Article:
Masters Notes: Donald likes his chances
World No. 1 Luke Donald of England watches his tee shot on the fourth hole during Wednesday's Masters practice round at Augusta. (REUTERS)
What’s the most important skill to play Augusta well? Putting.
Who’s the best putter in the world? Luke Donald.
Last season, on the PGA Tour Donald faced 2,258 putts from inside five feet. He missed 45 of them. That’s roughly one in every 50 attempts.
He has faced the pressure of having a putt in a playoff to win a tournament and claim the No. 1 ranking twice and both times he made the putt.
Does it bother him, then, that all the talk is about Tiger Woods and Rory McIlroy?
“I think it’s something as pros we tend to expect,” Donald said. “Everyone wants to make that kind of rivalry and obviously those two guys garner the most attention right now.”
With the Augusta playing long because of the soft conditions there is even more doubt that the short-hitting World No. 1 can get it done this week. A notion that the Englishman dismisses and points to the betting lines to back him up.
“I don’t know where these stories are coming from,” he said. “I’m still a decent number with the bookies, aren’t I? I don’t know if I’ve been written off yet.”
Donald is right, the latest odds have him posted at 16-1, the fourth favourite behind Woods, McIlroy and Mickelson.
NOW, THAT’S CLOSEST TO THE PIN
The Masters Par 3 Contest saw its share of fireworks and then some lightning Wednesday at Augusta National.
Padraig Harrington and Jonathan Byrd shared the victory at 5-under par in the weather-shortened event played on Augusta’s Par 3 course.
What’s the difference between the closest to the pin contests you play at your annual work tournament and the one that the pros played Wednesday?
They can use a ruler instead of a measuring tape to figure out the winner.
Closest to the pin on the fourth and ninth holes were won with hole-in-ones by Mark Wilson and Thomas Bjorn respectively.
There were only three holes where the shot nearest to the hole was outside of one foot.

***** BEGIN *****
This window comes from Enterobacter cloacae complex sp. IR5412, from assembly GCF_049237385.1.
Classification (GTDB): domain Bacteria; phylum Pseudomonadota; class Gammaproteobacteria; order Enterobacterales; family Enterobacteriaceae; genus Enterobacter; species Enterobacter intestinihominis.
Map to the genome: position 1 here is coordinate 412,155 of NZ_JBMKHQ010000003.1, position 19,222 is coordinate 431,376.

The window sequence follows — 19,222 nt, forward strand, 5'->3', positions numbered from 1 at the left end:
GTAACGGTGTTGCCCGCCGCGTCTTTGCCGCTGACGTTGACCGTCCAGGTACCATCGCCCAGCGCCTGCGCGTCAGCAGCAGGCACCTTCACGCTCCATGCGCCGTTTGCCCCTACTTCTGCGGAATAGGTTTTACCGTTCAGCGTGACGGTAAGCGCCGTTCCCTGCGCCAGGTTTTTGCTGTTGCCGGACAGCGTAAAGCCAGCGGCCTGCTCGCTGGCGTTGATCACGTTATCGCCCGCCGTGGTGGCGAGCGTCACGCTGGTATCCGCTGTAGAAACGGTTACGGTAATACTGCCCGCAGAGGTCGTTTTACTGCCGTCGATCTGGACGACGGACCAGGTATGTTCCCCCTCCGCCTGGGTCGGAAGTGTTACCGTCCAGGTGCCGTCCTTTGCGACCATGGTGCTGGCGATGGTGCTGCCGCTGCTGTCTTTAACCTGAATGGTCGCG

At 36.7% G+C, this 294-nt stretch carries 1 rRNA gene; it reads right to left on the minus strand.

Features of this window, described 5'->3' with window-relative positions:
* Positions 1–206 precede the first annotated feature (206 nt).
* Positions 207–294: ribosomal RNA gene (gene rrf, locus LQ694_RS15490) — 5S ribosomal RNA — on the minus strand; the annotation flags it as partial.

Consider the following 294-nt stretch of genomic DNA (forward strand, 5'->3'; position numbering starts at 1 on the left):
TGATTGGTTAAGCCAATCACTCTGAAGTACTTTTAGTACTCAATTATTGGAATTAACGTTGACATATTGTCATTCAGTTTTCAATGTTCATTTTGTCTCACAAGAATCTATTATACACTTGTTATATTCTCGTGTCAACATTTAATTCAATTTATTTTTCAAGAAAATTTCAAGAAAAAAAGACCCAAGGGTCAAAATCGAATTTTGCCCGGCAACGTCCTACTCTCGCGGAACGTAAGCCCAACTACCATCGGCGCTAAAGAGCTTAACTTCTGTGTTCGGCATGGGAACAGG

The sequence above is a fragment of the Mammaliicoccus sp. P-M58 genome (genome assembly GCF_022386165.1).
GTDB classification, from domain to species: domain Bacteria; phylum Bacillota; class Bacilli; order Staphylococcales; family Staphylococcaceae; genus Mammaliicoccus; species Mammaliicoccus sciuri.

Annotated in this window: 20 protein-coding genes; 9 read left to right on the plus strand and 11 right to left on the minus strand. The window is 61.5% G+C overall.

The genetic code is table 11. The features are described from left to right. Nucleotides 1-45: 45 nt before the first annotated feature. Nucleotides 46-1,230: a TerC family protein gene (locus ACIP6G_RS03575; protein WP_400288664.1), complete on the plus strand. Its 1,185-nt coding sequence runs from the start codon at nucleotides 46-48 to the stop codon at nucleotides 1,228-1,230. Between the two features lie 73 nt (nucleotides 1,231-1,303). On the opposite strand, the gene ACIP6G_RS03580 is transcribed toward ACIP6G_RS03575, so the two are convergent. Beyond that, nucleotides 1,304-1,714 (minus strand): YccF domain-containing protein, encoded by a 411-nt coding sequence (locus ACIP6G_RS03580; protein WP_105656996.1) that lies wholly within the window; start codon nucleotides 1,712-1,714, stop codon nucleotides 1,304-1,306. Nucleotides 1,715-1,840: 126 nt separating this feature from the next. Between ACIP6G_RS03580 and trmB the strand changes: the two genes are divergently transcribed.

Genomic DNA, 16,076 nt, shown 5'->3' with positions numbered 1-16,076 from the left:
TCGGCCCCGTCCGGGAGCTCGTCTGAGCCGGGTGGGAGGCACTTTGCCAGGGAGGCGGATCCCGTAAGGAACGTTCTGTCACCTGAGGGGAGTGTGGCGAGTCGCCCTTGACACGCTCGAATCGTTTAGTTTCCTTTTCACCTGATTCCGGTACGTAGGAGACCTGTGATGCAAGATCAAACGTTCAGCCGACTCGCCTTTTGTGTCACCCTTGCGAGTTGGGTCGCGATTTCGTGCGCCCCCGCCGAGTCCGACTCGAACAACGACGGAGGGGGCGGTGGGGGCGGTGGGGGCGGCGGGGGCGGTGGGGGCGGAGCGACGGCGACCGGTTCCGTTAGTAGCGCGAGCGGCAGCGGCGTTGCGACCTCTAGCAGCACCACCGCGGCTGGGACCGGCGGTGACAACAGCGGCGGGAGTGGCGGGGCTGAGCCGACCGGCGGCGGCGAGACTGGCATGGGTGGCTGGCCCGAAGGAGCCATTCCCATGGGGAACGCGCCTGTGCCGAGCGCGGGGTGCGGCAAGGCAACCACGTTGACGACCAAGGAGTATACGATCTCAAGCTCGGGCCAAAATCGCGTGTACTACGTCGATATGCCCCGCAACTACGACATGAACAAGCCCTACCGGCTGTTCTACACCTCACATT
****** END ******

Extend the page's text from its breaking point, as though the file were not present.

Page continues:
Arnold Palmer, Jack Nicklaus and Gary Player were on just the third hole when the contest was cancelled because of lightning in the area. That didn’t stop Palmer — looking fine after his recent health scare — from nearly holing tee-shots on both the second and third holes.
The problem for Harrington and Byrd is that nobody who has won the Par 3 Contest has gone on to win the green jacket that year.
GARY PLAYER TALKS CANADA AND SHAQ
Golf legend Gary Player gave a shout out to Canada Wednesday at the Masters.
During a wide-ranging news conference before the Par 3 Contest, Player got on the topic of driving distances. He said the day of 400-yard drives on tour is fast approaching which is when Canada came up in the conversation.
“This young guy from Canada with a Polish name, only weighs 165 pounds or 170, carries it — carries it — 400 yards,” Player said.
Player was referring to long-drive champ Jamie Sadlowski from St. Paul, Alta.
Forget huge drives for the moment, the three-time Masters champ also thinks golfers will become super-sized in the future.
“We have not had the Michael Jordans, the Shaq O’Neals,” he said. “They are coming, because golf is the only sport, or one of the few sports, that has longevity in it.”
Player might be on to something. Million dollar winner’s cheques and no concussions could make golf quite appealing to young big men.
“You’ll have a lot of these people gradually filtering through and 400 yards is going to be common.”